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Tuesday, 30 September 2014

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Workington community garden given go-ahead by planners

A controversial plan for a community garden behind homes on Workington’s Westfield estate has been given the go-ahead.

Binky Armstrong photo
Coun Binky Armstrong

Derwent & Solway Housing Association wanted permission to make the garden on disused land at Garth Road to promote local food growing.

The social landlord had already been given permission for two similar gardens at Salterbeck and Frostoms by Allerdale council planning officers.

The Garth Road plan was sent to the council’s development panel because of public opposition.

Twenty-one residents of Garth Road and Ghyll Road signed a petition objecting and seven letters were received against it.

The letters raised concerns about the proximity of the site to gardens and the potential for overlooking, loss of privacy, anti-social behaviour, crime, parking congestion, vermin, child safety and contaminated land.

Councillors visited the site before the meeting to help them understand neighbours’ concerns.

Steve Long, planning officer, said: “We see this as a positive reuse of what was a redundant piece of land.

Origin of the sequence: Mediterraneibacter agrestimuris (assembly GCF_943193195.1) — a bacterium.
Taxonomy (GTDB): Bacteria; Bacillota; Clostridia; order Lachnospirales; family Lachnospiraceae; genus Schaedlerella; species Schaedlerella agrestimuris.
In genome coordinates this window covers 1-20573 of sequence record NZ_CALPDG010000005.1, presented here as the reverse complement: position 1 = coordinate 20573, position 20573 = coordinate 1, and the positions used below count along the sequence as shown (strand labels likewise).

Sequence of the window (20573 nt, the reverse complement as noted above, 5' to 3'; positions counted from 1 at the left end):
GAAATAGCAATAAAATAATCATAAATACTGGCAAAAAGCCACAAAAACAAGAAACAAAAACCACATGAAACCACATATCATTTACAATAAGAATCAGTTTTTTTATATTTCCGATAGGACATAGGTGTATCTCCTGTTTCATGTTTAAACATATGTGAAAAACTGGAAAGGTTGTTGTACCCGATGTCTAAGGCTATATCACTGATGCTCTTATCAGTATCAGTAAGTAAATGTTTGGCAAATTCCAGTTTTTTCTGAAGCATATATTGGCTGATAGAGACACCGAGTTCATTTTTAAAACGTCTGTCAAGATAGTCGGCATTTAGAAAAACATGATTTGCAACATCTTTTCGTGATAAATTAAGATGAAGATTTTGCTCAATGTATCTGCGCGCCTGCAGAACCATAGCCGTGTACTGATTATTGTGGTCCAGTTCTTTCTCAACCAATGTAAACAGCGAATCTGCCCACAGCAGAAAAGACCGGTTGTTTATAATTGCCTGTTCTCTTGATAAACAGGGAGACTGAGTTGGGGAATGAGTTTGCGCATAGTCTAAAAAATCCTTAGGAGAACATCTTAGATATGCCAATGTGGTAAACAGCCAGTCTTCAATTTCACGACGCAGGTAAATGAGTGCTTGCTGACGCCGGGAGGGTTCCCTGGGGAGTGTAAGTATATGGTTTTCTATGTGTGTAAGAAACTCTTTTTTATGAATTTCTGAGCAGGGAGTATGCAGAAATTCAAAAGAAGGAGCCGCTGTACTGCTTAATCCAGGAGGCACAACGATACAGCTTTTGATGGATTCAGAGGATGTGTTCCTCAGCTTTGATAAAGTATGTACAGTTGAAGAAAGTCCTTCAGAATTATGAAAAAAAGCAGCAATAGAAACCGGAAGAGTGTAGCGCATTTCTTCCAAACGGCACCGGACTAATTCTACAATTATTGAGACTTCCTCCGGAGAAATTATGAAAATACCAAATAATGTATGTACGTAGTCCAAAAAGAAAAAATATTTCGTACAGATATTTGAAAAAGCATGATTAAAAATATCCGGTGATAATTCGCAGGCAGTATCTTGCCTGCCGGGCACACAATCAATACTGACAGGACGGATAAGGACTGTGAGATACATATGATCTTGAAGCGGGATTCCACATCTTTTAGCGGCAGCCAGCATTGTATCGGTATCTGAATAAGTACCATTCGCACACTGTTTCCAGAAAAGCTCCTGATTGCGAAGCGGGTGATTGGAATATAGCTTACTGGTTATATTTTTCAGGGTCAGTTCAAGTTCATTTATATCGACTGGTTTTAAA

“We don’t think it will result in any significant loss of amenity to surrounding properties.”

Martin Wood said residents could be concerned that people using the garden may be able to see into their homes. Mr Long said a condition could be added to planning consent requiring Derwent & Solway to put in a fence or other screening.

Jim Lister was concerned that people visiting the gardens might park in Garth Road, causing congestion.

But Mr Long said it was hoped that suitable storage would be provided on site so people did not need to bring gardening equipment by car.

Binky Armstrong said: “This has been open to the public since these houses were built.

“The community project will be an absolutely marvellous, brilliant project.”

Margaret Jackson proposed that the plans be approved subject to the privacy concerns being addressed in consultation with neighbours.

Joe Holliday added that an access path would need to be maintained around the outside of the site because residents’ gardens had gates which opened onto it.

Mr Armstrong seconded the proposal and 10 members voted in favour of the plans, with three against.

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